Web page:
So much time, effort and energy goes into writing a personal statement that it can sometimes be tempting to wonder if they are really as vital as everyone tells you they are.
After all, your qualifications and other academic achievements speak for themselves, right?
So, with all the other elements that go into an application, are personal statements important?
Personal statements are important for three reasons. The process of researching, writing and editing a personal statement helps to clarify the attitude and intention of the applicant. They also evidence academic writing skills in a tangible way and communicate skills, potential and ambition.
Why Do I Need A Personal Statement Anyway?
You need a personal statement because UCAS and most institutions that work through the Common App want to see evidence of your individuality, experience and engagement in your specialist subject in a personal way.
This is what will set you apart from applicants with a similar academic profile.
You can find out how to create an original personal statement here.
The Personal Statement Process Helps You Reflect
In many ways, the process of researching, writing and editing your personal statement has a significant intrinsic value, even before you submit your application.
When you prepare it in depth and detail, you are also evaluating your ambitions, ideas, preferences, strengths and connection with your subject. That’s an extremely positive process to go through.
You’ll need to carry out some detailed research into subject courses, and as a result, you are likely to make new discoveries and be inspired to follow academic pathways you may not have considered.
By discussing your application with peers, family, teachers and relevant figures in industry, you’ll be forming a clearer picture of your own interests, strengths and suitability in a way that, without the requirement to write a personal statement, it’s unlikely you would have achieved.
By bringing all these elements together, you’re far more likely to make the right choice of subject, course and campus.
If you hadn’t had to challenge yourself to justify your thoughts in writing, the chances are you would have submitted a much weaker application.
Personal Statements Evidence Academic Suitability
Even though you will be including evidence of your achieved and pending qualifications in your application, it is worth realising that it is your personal statement that provides universities and employers with tangible evidence that you are capable of writing in a suitably academic style.
Think of your personal statement as being like a ‘mini essay’ or a taster of the way in which you might be expected to write in higher education, and try to achieve the appropriate balance between your ideas and the views of others.
How do universities and employers use a personal statement to judge your strengths?
Your academic suitability is evidenced through your style of writing (persuasive, concise, balanced, objective), your ability to combine relevant research with informed opinion, your use of subject-appropriate vocabulary and the accuracy of your spelling, punctuation and grammar.
If you can achieve this combination of quality and content, an admissions team is far more likely to offer you a place, especially if your predicted qualifications endorse that same level of quality.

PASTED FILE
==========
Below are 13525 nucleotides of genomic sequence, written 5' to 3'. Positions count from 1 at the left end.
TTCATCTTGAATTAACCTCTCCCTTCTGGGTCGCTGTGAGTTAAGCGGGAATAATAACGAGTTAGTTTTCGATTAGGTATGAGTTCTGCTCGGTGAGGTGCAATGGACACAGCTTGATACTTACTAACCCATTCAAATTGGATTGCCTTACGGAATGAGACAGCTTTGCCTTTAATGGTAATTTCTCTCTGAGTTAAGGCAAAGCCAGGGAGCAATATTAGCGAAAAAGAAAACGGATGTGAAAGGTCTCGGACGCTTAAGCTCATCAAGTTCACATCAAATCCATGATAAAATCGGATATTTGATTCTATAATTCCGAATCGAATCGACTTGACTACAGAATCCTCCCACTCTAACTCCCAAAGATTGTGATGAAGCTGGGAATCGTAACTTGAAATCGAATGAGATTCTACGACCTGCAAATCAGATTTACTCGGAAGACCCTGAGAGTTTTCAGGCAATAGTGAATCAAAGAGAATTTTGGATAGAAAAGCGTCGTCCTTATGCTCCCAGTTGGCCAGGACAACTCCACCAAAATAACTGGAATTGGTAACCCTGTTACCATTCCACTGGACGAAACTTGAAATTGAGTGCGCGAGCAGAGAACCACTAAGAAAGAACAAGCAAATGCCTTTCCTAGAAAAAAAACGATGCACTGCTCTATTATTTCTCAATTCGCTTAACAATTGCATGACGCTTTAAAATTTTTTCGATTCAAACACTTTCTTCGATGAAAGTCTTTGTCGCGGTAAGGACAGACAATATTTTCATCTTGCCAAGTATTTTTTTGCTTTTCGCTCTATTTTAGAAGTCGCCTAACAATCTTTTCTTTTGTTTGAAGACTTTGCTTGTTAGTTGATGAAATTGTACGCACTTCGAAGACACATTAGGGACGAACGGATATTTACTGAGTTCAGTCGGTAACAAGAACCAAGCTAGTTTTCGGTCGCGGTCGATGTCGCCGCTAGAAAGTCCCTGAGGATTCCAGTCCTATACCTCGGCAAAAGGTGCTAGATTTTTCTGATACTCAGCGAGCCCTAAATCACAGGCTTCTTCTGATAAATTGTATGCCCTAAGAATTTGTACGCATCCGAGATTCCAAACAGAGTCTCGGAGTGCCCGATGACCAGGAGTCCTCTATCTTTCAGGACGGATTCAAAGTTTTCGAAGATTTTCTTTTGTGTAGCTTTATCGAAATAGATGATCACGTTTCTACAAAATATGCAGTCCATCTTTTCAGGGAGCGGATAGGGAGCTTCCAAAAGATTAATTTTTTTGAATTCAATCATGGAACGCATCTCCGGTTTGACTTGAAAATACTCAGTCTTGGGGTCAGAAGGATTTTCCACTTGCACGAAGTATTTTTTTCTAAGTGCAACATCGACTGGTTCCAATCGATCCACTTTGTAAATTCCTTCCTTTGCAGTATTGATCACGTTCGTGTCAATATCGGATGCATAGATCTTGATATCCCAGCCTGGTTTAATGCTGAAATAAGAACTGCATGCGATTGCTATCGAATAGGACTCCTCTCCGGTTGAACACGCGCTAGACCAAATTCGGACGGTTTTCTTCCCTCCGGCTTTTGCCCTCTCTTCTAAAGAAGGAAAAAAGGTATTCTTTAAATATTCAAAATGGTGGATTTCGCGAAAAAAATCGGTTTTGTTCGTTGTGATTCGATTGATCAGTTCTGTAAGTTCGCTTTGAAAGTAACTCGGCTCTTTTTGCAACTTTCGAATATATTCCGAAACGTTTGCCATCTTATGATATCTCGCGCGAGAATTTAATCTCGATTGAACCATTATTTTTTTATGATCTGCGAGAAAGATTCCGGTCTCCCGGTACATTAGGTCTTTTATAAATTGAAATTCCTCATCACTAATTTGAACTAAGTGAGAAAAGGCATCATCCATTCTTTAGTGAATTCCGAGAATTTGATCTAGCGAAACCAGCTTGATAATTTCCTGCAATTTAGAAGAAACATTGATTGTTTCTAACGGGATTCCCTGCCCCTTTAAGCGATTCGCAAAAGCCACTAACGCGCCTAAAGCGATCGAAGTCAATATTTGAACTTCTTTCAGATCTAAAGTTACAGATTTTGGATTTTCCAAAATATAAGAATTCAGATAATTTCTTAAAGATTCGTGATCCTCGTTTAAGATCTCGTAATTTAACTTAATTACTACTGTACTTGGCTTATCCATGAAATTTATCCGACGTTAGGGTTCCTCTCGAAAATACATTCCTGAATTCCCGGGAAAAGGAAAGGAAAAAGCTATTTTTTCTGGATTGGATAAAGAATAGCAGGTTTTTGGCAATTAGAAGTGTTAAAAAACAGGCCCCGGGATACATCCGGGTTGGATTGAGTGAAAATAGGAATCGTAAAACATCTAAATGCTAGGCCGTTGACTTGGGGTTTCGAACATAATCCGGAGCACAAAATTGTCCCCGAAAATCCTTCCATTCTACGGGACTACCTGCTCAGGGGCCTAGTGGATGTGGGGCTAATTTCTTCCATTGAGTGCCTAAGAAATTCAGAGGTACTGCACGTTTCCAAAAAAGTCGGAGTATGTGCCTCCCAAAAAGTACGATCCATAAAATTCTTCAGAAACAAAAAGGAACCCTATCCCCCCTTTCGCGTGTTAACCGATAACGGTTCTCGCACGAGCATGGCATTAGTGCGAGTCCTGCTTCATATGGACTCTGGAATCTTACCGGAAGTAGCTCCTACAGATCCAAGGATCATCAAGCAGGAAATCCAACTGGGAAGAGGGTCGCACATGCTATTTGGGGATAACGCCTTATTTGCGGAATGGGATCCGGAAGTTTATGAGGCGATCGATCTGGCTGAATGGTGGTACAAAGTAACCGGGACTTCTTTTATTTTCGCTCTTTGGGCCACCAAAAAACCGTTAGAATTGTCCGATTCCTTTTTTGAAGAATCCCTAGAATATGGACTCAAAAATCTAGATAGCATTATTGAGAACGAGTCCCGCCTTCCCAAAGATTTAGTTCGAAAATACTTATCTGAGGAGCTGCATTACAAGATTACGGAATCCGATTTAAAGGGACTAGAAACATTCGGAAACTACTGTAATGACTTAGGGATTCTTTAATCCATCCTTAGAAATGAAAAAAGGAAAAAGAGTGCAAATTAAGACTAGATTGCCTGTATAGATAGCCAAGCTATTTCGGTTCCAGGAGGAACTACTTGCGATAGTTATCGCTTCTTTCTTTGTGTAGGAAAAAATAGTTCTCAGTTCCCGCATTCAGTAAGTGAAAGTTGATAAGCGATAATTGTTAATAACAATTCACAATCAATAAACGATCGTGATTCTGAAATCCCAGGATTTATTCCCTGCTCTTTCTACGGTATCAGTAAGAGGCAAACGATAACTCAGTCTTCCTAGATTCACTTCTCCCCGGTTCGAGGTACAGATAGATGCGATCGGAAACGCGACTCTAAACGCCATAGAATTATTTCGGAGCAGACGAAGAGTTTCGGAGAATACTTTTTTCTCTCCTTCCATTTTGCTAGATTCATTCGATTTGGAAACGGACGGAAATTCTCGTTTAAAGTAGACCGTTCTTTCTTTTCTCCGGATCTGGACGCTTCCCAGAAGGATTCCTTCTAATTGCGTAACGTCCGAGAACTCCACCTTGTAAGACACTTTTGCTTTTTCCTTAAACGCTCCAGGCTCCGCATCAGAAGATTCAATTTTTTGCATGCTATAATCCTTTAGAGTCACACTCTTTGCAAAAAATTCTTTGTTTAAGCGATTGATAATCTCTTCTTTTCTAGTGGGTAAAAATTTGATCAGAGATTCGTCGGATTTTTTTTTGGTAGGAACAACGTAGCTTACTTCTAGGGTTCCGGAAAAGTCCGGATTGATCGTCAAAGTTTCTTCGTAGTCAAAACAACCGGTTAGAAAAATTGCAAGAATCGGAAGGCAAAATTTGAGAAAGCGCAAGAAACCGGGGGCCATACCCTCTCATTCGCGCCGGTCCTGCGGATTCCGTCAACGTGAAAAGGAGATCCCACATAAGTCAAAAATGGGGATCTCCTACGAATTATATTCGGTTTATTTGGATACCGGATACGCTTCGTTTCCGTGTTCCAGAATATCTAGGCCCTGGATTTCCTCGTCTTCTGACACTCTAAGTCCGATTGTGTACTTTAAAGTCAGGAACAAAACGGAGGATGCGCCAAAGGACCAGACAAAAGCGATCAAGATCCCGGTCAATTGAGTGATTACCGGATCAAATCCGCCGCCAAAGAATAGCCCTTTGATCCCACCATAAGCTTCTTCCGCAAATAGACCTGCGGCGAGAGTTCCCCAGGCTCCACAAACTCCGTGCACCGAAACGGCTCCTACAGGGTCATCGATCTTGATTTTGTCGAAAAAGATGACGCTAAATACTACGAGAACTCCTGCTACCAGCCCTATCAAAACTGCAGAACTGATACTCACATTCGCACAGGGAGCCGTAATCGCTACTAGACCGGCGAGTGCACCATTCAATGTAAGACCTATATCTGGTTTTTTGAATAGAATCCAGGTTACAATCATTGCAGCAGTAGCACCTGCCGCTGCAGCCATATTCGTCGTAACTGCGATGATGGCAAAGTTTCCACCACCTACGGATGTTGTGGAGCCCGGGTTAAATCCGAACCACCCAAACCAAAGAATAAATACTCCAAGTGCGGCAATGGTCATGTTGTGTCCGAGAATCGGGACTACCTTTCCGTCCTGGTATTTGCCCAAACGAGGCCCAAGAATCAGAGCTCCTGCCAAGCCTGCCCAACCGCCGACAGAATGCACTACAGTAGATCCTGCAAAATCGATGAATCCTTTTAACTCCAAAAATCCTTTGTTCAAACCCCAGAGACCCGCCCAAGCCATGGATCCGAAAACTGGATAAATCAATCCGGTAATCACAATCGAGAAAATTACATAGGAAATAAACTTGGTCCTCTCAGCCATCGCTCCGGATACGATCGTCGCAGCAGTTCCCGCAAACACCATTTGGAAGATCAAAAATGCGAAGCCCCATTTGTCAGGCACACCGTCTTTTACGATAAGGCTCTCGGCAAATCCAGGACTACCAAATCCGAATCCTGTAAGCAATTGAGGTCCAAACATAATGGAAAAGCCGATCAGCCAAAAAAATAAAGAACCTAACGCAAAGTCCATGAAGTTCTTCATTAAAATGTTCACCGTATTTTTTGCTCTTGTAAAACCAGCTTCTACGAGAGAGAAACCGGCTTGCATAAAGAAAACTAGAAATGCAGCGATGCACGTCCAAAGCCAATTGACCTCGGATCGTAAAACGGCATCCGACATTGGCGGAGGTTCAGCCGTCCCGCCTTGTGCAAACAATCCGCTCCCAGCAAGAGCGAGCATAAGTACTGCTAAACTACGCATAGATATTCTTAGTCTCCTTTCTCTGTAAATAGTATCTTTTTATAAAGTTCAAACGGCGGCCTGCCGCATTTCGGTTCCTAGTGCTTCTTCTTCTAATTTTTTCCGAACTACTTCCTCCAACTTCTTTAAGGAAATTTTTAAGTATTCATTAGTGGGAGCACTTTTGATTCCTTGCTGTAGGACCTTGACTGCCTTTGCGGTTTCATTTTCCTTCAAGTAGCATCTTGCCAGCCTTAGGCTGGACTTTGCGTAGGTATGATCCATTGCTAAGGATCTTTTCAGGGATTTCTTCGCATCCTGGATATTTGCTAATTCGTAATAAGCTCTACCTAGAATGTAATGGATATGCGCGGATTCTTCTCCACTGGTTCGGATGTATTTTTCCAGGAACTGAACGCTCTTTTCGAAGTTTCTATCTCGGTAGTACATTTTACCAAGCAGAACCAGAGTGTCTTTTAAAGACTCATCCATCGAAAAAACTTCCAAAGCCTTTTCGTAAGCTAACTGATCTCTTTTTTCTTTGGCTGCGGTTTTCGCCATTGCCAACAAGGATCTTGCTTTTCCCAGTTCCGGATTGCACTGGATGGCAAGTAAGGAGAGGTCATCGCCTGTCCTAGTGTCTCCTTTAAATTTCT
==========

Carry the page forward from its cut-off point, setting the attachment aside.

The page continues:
If your achieved or predicted grades are not as strong as you would like, or are likely to make it a challenge to achieve an offer at a particular university, then your personal statement becomes all the more valuable, as it offers the reader proof of the standard of writing of which you are capable.
As a result, your personal statement is an exceptionally important part of the process.
When it comes to powerful personal statement strategies, you can check out my post on the kinds of mistakes to avoid here and also discover some outstanding personal statement examples.
To make sure that your use of spelling, punctuation and grammar is perfect, I often recommend Grammarly to the students I work with. It’s a free piece of software that is far more powerful and intuitive than most of the options built into word-processing packages, and worth exploring if you’re planning on writing extensively at university.
You can check out the free version of Grammarly here or hit the banner.
Showing Skills, Potential and Ambition is Vital
The final reason why personal statements are so important to your application is that they communicate your skills, potential and ambitions in a way that qualifications alone can’t achieve.
Imagine that your personal statement is a kind of interview, but instead of sitting across the desk from an interviewer, you’re having that same conversation in advance.
Think of all the things you’d want to tell someone about yourself and the wonderful aspects of your journey that not only relate to the study of your subject but make you who you are.
That’s a much more vivid picture than qualifications alone could ever paint.
By showing that you have the skills to engage with your subject outside of the classroom, your personal statement acts as an advertisement for your experience and potential.
Writing about your transferable skills, as well as the subject-specific skills you have developed, helps the reader to understand your level of commitment and drive, which is hard to judge without a personal statement for context.
By using the final paragraph of your personal statement to write about your ambitions, both for the course of study and beyond into the workplace, you are giving the reader the opportunity to visualise you as a successful graduate and subsequently make you an achievable offer.
What better function could a personal statement have than that?
Good luck with your personal statement, and don’t forget to contact me if you’d like some 1-1 support. You’ve got this! D
Research and content verified by Personal Statement Planet.